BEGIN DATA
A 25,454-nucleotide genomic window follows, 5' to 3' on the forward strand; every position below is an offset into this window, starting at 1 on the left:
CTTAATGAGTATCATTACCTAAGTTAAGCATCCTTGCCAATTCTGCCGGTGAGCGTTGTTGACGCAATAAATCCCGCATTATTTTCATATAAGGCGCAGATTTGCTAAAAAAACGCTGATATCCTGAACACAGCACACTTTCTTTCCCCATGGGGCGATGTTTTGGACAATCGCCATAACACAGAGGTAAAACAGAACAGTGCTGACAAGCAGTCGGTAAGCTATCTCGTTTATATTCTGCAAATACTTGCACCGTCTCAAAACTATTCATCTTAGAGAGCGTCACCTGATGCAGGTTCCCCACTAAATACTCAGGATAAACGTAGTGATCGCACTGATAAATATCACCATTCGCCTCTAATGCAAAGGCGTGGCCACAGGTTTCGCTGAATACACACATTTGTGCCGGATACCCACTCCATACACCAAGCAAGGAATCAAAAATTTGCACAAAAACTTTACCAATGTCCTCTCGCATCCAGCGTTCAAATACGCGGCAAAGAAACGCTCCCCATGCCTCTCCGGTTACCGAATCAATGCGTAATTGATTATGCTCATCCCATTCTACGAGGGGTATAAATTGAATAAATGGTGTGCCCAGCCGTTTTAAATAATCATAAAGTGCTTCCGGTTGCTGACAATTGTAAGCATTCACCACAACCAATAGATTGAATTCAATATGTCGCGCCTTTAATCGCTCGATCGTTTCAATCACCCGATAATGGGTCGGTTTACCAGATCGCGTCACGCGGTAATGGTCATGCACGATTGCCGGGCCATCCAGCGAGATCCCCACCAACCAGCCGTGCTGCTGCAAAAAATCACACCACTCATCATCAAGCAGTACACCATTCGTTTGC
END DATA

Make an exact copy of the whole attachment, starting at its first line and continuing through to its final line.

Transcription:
A 25,454-nucleotide genomic window follows, 5' to 3' on the forward strand; every position below is an offset into this window, starting at 1 on the left:
CTTAATGAGTATCATTACCTAAGTTAAGCATCCTTGCCAATTCTGCCGGTGAGCGTTGTTGACGCAATAAATCCCGCATTATTTTCATATAAGGCGCAGATTTGCTAAAAAAACGCTGATATCCTGAACACAGCACACTTTCTTTCCCCATGGGGCGATGTTTTGGACAATCGCCATAACACAGAGGTAAAACAGAACAGTGCTGACAAGCAGTCGGTAAGCTATCTCGTTTATATTCTGCAAATACTTGCACCGTCTCAAAACTATTCATCTTAGAGAGCGTCACCTGATGCAGGTTCCCCACTAAATACTCAGGATAAACGTAGTGATCGCACTGATAAATATCACCATTCGCCTCTAATGCAAAGGCGTGGCCACAGGTTTCGCTGAATACACACATTTGTGCCGGATACCCACTCCATACACCAAGCAAGGAATCAAAAATTTGCACAAAAACTTTACCAATGTCCTCTCGCATCCAGCGTTCAAATACGCGGCAAAGAAACGCTCCCCATGCCTCTCCGGTTACCGAATCAATGCGTAATTGATTATGCTCATCCCATTCTACGAGGGGTATAAATTGAATAAATGGTGTGCCCAGCCGTTTTAAATAATCATAAAGTGCTTCCGGTTGCTGACAATTGTAAGCATTCACCACAACCAATAGATTGAATTCAATATGTCGCGCCTTTAATCGCTCGATCGTTTCAATCACCCGATAATGGGTCGGTTTACCAGATCGCGTCACGCGGTAATGGTCATGCACGATTGCCGGGCCATCCAGCGAGATCCCCACCAACCAGCCGTGCTGCTGCAAAAAATCACACCACTCATCATCAAGCAGTACACCATTCGTTTGC